THE BLOG
08/18/2015 12:30 pm ET Updated Aug 18, 2016

Why Jury Duty Is a Character Issue

This week in New York City, Donald Trump, arguably the most talked about man in America, took time out of campaigning to show up for jury duty. Both Marco Rubio and Ted Cruz showed up as sitting senators. Governor Scott Walker even served on a personal injury jury. All are important, busy people, and all chose to fulfill a foundational, constitutional duty. What does this small act of citizenship reveal about their character as a potential president?

Jury duty is a test. The jury summons is an equal opportunity inconvenience. Whether you are a senator, a CEO, or something else, there is almost always a conflict in your schedule and a necessary gut check of priorities. How you react to this challenge reveals the importance you place on the justice system and the role of citizens in a democratic republic.

For Republican presidential candidates, this challenge should be an easy test to pass. If you believe in an "originalist" Constitution, you should believe in the jury. If you believe in local, anti-federal government power structures, you should believe in the jury. If you believe in civic virtue, you should believe in the jury. Jury service allows candidates to "walk the walk" for those who talk a good game about fidelity to the Constitution.

To their credit, Senators Rubio and Cruz flew back to their home states to serve. Governor Walker sat for several days, while serving as the chief executive of Wisconsin. Governor Rick Perry and George Pataki also served while in office.

Such commitment shows respect for constitutional structure. While largely misunderstood, jury service at its core is about constitutional power. Juries act as structural checks on the judiciary, and other branches of government. Jurors act as citizen representatives to ensure local control. The jury trial represents one of the few opportunities for "We the People" to claim a role in self-government. Politicians who forget this power structure forget the true source of power in American government: citizens.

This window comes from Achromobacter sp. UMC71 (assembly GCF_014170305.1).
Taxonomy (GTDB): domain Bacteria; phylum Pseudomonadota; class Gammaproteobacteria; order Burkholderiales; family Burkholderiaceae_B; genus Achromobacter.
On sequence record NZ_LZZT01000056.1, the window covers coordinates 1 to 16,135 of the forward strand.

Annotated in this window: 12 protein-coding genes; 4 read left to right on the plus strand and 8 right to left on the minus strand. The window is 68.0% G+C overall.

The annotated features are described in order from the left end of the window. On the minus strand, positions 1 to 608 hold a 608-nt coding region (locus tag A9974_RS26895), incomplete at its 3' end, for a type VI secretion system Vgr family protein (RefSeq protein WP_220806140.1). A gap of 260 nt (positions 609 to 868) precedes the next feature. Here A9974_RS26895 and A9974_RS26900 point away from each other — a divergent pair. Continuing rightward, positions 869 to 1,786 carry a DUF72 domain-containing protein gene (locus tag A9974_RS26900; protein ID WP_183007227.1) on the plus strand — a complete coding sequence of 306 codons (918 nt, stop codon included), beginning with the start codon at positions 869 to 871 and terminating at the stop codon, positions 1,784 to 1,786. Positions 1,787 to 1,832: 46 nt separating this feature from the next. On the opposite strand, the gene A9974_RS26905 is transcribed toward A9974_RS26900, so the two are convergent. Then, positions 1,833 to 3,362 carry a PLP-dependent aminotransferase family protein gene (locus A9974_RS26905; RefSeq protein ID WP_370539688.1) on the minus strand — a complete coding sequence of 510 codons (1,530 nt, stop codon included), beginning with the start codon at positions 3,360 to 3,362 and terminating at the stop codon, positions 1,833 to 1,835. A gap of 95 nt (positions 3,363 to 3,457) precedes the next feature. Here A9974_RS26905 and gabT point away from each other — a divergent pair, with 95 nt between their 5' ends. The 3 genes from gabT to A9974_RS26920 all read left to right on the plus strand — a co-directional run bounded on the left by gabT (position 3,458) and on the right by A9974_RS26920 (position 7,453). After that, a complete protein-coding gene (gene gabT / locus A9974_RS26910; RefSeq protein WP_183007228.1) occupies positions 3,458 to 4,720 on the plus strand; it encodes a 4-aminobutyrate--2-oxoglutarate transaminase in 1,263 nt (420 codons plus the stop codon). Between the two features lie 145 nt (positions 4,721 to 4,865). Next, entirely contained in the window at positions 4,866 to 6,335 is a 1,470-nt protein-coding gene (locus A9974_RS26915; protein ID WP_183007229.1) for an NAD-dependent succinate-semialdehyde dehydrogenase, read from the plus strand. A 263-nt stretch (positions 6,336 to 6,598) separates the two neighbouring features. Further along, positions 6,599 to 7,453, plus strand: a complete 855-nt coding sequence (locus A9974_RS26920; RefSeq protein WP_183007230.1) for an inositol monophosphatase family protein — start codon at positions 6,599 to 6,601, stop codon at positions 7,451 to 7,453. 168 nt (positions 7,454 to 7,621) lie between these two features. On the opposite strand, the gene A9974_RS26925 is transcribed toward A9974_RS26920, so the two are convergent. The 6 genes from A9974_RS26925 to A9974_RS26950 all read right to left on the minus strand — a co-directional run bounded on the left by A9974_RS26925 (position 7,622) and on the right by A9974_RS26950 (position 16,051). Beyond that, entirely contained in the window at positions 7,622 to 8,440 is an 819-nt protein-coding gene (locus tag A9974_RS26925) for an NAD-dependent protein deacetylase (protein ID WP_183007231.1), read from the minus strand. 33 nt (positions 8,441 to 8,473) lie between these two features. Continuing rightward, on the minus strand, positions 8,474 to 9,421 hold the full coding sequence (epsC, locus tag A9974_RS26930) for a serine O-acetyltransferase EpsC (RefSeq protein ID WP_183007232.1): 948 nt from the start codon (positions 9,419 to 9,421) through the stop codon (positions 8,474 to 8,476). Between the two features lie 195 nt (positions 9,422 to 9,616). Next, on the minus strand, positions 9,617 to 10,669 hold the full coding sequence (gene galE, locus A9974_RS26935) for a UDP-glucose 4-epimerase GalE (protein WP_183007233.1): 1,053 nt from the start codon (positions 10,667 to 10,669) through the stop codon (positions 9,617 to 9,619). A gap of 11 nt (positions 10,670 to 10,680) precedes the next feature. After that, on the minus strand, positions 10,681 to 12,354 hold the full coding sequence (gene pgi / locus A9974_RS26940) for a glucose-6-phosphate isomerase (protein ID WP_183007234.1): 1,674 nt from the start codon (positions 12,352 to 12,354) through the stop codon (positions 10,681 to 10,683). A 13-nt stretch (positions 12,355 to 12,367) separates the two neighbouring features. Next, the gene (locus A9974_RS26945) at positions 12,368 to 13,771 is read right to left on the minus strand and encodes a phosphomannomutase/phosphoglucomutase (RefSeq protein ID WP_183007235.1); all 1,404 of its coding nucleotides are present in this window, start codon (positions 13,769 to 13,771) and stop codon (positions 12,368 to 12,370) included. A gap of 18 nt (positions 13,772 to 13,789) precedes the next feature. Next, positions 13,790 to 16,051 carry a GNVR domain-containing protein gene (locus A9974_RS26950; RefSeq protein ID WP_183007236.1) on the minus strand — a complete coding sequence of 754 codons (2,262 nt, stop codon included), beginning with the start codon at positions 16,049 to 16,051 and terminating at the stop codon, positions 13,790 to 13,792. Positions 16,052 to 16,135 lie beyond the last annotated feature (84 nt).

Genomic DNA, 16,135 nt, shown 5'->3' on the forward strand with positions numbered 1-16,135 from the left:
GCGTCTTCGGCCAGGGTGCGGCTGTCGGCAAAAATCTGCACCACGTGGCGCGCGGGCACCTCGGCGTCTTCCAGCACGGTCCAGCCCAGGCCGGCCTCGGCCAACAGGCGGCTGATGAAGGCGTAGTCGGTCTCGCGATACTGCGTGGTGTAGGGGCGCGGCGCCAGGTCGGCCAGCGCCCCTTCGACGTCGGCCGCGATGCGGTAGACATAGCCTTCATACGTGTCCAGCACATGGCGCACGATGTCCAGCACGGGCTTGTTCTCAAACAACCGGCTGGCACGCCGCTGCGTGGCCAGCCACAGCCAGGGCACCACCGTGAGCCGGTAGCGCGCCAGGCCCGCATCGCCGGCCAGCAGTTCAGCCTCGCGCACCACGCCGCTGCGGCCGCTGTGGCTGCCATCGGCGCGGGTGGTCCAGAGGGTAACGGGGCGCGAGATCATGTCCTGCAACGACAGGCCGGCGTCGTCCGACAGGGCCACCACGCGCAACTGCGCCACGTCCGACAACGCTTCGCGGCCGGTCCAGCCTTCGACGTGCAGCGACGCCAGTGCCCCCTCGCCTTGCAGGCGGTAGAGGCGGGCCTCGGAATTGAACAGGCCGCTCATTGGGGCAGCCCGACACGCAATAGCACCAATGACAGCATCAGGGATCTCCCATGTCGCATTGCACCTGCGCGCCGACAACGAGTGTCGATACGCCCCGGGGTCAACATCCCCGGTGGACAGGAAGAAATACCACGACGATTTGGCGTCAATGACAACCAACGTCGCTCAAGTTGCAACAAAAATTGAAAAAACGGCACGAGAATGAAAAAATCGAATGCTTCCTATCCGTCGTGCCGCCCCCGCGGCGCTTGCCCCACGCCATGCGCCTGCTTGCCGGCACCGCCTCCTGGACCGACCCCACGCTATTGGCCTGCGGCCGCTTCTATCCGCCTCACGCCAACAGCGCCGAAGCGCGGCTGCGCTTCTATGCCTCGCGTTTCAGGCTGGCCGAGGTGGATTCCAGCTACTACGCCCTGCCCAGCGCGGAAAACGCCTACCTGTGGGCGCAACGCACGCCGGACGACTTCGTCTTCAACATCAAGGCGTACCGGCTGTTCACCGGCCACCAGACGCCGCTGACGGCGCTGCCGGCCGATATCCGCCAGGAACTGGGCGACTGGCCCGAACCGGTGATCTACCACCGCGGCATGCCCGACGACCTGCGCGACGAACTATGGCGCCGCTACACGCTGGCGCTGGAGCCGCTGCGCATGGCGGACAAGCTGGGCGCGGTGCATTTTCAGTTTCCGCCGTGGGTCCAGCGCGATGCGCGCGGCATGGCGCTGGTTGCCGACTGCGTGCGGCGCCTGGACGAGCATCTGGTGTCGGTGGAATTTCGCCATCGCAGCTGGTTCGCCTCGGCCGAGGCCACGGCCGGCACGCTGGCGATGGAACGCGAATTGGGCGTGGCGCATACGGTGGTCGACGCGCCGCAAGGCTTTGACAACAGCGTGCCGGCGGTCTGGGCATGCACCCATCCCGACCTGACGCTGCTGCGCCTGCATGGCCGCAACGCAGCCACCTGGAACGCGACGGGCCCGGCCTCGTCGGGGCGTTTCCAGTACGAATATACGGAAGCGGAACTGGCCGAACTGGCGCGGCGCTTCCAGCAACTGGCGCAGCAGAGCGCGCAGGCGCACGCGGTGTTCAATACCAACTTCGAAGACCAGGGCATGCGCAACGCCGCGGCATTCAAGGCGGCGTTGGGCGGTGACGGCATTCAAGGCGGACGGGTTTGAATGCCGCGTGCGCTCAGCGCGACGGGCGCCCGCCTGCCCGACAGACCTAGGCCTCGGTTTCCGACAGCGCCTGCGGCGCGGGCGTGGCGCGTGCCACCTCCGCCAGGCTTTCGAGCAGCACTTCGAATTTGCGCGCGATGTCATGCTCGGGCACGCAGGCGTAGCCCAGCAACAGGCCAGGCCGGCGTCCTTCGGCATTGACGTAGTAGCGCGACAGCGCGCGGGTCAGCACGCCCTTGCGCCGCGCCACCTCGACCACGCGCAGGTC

More pointedly, jury service is a leveling force in American democracy. Mr. Trump was not summoned to jury duty because he was "The Donald." All of his accomplishments, celebrity, and net worth are irrelevant to his qualifications for service. His only qualification: citizenship (a subject, ironically, he has raised a bit of fuss about before). The simple, humbling lesson of jury duty is that all citizens are equal and are expected to participate equally.

True, Donald Trump missed jury duty several times before. Worse, he is not alone when it comes to the habit of avoiding jury duty. In New York City approximately 12 percent of jurors summoned each week appear to serve. This embarrassing statistic is a national problem with jury yields barely breaking 20 percent in many jurisdictions. Some of this low turnout involves missed summons, bad addresses, and the like. A spokesperson for Donald Trump claimed that Mr. Trump never received the prior summonses. But, many citizens simply ignore the summons because of a calculation that personal schedules and obligations are more important than jury duty. This sentiment, as understandable as it is damaging to the nation's character, should be resisted.

Yes, jury duty is difficult, inconvenient, and inefficient. But, so is democracy. And, the upsides of democratic power in a constitutional system, shall we say, "trump" the negatives. Some politicians, because of patriotism or good politics get this reality.

Skipping jury service reflects negatively on one's character - especially if you have the financial means and power to sacrifice a day or two for your community. Fortunately, many of the announced Republican candidates have led by example and served. As the presidential race heats up, all candidates will be judged on questions of policy and character. Those who embrace the difficult and unglamorous responsibilities of daily citizenship will have a greater claim to the type of character that can lead a nation. Small acts sometimes matter more than big ideas. And, hopefully, this leadership will inspire others to join them on jury duty.